8. The Chinese Governing System is Inflexible and Difficult to Work with.
Outwardly, this may appear to be the case. China is a one-party system that allows it a certain flexibility not found in two-party systems. Two party systems may become so locked in their mutual disagreement with the other that forward movement and self-correction becomes impossible. Governments produced by elections tend to have an approval rating below 50%, while China’s one-party system has an 80% approval rate by those governed.
9. The Chinese Produce Inferior Goods.
As long as there is a market for cheap goods, there will be countries that provide it. Products in China are made to order, and deliver at the price point that was mandated by the purchaser. It’s not that Chinese products can’t be high quality or they lack the knowledge to produce items of high quality, it’s just that that’s not where the market demands that it places its manufacturing skills.
Take it from Coldsteel, Gerber, and Apple, they can make nice stuff. They have the skills and technology when needed.
10. The Chinese aren’t Christians.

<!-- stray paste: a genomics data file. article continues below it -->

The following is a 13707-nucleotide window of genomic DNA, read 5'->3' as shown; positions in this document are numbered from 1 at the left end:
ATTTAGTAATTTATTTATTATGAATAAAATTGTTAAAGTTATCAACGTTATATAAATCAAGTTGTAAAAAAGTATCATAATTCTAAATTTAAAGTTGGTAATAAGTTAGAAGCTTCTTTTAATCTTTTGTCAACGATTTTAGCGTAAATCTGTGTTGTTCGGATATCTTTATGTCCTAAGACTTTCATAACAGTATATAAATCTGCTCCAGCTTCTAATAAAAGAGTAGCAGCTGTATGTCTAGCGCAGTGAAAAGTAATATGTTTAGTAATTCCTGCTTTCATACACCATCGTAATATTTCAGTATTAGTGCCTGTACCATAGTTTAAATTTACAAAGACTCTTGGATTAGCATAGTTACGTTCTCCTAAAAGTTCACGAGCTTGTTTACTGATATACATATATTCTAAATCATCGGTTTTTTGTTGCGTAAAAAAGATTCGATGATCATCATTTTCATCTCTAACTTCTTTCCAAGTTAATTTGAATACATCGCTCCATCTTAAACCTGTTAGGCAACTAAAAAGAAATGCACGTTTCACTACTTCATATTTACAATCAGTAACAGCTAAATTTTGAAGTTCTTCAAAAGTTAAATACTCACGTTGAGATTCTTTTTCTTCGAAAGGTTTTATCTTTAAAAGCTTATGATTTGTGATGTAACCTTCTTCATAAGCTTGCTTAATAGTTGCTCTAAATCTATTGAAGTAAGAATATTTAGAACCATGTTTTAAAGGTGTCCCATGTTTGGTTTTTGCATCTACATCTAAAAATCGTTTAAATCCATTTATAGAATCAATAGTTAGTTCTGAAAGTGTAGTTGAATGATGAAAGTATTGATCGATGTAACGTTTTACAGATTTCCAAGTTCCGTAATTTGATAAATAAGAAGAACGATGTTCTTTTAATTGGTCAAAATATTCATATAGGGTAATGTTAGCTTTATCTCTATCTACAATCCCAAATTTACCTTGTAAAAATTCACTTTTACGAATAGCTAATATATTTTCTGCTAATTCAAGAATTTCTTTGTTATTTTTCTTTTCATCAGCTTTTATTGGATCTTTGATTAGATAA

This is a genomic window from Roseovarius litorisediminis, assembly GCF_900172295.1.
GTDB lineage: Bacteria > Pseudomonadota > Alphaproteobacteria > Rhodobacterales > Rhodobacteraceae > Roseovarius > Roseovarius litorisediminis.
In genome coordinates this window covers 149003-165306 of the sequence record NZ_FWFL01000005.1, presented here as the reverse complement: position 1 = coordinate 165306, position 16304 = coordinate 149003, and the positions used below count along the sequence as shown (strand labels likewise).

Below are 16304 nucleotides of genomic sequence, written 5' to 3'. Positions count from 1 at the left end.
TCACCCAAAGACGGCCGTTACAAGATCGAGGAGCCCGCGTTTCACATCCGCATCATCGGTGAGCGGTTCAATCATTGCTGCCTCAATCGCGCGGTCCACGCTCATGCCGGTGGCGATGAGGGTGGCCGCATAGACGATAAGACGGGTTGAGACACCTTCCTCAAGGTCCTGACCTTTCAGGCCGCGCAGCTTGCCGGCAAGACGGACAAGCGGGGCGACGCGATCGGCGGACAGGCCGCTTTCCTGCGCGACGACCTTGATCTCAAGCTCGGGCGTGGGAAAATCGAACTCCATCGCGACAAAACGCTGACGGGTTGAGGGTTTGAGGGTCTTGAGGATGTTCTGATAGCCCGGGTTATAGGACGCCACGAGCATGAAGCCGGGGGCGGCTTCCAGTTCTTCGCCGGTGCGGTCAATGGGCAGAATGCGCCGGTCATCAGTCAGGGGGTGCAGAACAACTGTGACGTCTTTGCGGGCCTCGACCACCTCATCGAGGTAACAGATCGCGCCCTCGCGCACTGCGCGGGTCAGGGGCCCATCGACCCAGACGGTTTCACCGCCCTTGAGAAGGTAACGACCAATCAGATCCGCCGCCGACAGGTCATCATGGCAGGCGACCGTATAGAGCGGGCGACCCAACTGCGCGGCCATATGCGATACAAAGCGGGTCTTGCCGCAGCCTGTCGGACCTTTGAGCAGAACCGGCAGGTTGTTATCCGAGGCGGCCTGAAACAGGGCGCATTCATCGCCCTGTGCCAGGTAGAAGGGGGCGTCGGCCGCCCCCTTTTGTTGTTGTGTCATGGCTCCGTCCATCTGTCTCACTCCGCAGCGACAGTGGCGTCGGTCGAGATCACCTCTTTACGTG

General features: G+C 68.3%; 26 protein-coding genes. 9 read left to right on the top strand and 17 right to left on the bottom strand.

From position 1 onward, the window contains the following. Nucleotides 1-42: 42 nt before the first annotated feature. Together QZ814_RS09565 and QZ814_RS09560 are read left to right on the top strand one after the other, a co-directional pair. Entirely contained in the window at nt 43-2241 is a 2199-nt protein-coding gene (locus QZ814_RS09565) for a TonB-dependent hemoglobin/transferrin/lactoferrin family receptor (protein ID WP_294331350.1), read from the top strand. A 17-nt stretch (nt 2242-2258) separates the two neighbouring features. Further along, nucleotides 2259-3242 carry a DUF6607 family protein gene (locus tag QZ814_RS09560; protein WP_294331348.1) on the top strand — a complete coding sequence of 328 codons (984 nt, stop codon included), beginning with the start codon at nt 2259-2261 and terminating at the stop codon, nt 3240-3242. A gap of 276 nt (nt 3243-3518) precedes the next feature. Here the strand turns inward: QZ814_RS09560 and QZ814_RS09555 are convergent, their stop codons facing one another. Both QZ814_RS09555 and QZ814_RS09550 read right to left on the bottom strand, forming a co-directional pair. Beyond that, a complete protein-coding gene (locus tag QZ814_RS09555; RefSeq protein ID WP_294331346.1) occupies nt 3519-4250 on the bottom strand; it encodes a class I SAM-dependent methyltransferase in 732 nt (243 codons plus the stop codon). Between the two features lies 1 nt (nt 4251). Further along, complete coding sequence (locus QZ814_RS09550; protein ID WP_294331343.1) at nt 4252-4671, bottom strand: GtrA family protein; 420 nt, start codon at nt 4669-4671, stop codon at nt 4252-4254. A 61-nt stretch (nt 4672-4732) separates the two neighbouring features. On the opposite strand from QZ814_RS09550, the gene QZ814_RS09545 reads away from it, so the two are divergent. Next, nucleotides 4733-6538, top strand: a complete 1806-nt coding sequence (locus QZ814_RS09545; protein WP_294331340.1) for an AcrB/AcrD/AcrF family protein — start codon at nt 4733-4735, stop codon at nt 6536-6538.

The Chinese have long practiced folk religions that may include aspects of Taoism, Buddhism, Confucianism and Daoism. Buddhism is still the most influential religion in China. However, expansion of Christianity in China has become rapid and, although estimates vary widely, currently it’s believed that there may be as many as 54 to 180 million Christians within China. Yes, that’s a wide gap. Some numbers only count the number of baptized Christians that attend church regularly, others try to estimate underground or “house” churches. However, Xianwen Ye, head of the Communist Party’s State Administration of Religious Affairs, reported in 2006 that his estimate of the number of Christians was about 110 million, making the 180 million estimation not far off the mark.
This guest post is written by Kiara Halligan. She is a part of a team of experienced writers, that provides students with quality essays, which help them improve their writing skills